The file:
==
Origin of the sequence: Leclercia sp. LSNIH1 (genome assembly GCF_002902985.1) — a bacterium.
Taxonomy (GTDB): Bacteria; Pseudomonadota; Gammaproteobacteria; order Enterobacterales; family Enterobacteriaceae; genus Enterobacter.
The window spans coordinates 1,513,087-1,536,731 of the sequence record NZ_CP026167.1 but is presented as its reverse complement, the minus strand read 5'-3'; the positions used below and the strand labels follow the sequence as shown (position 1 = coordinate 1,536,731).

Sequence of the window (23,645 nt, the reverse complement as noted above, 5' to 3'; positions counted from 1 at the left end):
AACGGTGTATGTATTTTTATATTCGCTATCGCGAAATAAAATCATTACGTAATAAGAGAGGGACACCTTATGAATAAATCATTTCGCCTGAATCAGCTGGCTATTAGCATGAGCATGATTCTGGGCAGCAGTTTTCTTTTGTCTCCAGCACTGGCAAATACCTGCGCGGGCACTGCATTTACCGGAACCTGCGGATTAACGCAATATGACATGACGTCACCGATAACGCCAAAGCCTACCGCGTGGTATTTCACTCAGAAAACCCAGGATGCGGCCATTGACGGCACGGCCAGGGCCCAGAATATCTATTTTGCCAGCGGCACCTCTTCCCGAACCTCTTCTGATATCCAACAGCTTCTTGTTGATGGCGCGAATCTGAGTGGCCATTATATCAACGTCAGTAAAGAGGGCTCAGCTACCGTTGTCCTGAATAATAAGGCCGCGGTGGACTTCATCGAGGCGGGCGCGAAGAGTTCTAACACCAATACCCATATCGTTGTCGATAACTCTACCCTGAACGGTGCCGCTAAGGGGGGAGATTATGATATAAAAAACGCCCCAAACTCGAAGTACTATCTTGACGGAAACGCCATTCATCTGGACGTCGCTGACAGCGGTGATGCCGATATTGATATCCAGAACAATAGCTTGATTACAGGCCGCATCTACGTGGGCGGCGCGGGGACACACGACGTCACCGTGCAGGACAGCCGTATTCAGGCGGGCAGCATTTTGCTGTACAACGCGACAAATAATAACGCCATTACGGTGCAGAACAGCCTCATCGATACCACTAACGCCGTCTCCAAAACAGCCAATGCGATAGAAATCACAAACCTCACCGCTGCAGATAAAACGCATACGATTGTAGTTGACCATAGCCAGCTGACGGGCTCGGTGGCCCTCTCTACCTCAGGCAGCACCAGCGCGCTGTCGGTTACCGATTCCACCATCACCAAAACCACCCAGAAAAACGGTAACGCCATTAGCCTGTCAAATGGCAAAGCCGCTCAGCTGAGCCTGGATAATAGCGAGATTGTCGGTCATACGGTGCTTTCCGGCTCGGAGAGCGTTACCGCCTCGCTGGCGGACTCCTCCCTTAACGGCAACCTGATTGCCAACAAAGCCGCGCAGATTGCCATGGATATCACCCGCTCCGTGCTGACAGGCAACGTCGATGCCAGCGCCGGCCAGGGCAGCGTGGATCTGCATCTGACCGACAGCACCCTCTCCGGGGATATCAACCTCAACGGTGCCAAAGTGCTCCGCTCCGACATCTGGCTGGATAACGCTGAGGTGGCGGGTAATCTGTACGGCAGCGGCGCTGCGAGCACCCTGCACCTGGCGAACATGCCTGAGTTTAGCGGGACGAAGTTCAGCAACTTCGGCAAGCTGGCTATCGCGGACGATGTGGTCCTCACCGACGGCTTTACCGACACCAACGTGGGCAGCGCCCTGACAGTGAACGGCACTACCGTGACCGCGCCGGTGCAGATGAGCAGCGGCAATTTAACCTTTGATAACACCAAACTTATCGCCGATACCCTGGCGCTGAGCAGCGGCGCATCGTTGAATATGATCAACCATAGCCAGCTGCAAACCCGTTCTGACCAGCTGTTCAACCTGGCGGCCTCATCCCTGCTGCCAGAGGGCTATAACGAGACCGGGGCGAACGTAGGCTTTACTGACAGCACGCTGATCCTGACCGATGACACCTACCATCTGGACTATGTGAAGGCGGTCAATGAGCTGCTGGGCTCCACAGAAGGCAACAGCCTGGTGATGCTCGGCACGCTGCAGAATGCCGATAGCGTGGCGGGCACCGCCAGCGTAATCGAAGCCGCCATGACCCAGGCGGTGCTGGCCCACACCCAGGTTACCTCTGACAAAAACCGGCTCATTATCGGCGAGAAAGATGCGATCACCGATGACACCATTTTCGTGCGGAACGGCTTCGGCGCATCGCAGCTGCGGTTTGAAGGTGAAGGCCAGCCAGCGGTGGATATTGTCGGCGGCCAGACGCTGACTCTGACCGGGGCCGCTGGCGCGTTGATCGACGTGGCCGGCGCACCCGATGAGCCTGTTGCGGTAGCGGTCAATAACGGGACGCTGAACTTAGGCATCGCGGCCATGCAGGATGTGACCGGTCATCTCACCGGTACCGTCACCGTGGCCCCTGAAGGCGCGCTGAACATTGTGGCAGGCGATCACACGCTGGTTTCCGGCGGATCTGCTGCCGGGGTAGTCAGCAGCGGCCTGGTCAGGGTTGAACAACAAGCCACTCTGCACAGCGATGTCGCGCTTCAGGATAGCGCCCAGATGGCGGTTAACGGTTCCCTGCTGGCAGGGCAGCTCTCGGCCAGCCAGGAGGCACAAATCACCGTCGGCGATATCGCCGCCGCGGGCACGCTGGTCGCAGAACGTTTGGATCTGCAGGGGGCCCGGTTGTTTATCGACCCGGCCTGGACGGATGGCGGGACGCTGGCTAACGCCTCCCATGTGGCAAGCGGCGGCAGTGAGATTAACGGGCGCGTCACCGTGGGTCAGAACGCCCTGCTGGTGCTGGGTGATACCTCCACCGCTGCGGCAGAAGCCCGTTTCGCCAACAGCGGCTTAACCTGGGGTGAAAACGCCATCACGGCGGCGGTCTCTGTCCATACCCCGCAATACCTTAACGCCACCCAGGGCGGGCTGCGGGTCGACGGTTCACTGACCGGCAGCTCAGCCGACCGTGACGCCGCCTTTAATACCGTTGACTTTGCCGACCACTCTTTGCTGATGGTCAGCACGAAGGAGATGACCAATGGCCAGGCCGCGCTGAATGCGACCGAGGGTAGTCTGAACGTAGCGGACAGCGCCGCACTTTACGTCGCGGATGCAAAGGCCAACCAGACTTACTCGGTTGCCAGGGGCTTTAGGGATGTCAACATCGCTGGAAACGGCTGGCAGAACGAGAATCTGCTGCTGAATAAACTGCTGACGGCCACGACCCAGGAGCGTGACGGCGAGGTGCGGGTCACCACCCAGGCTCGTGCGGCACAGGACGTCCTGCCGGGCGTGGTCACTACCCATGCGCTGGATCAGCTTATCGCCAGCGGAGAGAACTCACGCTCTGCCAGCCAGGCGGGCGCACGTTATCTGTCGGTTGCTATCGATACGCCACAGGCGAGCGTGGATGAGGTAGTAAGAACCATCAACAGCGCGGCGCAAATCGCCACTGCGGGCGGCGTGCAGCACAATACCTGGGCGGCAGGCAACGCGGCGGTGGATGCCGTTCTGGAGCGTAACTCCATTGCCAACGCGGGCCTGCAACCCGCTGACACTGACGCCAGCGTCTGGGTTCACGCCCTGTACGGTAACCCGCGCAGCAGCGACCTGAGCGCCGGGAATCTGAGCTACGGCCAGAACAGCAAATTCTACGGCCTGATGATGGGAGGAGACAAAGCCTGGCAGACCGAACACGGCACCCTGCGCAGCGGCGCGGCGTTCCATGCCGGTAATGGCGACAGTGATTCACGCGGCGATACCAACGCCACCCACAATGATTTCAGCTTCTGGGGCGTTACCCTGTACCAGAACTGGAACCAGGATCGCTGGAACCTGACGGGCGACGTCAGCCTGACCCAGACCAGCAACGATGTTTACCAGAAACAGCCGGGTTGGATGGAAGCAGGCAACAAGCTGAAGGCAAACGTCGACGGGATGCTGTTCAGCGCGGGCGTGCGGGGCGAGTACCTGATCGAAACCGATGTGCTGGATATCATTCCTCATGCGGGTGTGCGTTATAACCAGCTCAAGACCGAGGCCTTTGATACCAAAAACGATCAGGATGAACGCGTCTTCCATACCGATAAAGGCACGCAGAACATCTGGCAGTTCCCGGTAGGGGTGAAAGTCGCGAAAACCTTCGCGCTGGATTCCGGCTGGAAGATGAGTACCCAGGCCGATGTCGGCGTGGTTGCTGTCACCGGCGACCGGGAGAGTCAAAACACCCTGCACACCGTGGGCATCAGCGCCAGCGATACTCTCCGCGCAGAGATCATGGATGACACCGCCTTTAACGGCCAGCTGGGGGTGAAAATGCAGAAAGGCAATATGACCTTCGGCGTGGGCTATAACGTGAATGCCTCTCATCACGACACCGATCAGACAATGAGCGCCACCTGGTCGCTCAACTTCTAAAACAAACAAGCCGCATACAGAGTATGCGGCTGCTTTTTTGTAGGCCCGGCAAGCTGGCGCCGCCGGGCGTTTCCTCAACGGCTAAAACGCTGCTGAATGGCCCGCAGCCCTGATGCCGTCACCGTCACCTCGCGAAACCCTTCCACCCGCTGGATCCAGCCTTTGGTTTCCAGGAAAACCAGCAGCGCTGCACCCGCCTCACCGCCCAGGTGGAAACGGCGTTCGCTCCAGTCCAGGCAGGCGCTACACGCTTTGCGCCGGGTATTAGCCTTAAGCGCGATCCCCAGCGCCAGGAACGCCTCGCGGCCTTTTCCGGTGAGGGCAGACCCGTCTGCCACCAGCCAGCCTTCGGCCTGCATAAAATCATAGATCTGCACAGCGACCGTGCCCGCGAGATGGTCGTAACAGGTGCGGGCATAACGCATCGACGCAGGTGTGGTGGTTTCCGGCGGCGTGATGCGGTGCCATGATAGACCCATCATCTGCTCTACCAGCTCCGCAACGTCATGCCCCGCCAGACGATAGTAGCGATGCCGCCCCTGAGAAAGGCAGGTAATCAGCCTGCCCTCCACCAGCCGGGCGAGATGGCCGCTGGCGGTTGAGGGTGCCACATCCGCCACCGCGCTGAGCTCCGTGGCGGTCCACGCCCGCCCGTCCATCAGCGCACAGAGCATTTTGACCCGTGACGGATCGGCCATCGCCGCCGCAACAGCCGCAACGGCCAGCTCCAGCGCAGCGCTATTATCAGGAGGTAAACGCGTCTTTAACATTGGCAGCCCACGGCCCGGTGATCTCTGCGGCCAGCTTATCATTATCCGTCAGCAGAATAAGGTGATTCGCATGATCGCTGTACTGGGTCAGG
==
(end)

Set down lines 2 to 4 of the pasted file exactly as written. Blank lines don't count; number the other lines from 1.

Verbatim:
Taxonomy (GTDB): Bacteria; Pseudomonadota; Gammaproteobacteria; order Enterobacterales; family Enterobacteriaceae; genus Enterobacter.
The window spans coordinates 1,513,087-1,536,731 of the sequence record NZ_CP026167.1 but is presented as its reverse complement, the minus strand read 5'-3'; the positions used below and the strand labels follow the sequence as shown (position 1 = coordinate 1,536,731).

Sequence of the window (23,645 nt, the reverse complement as noted above, 5' to 3'; positions counted from 1 at the left end):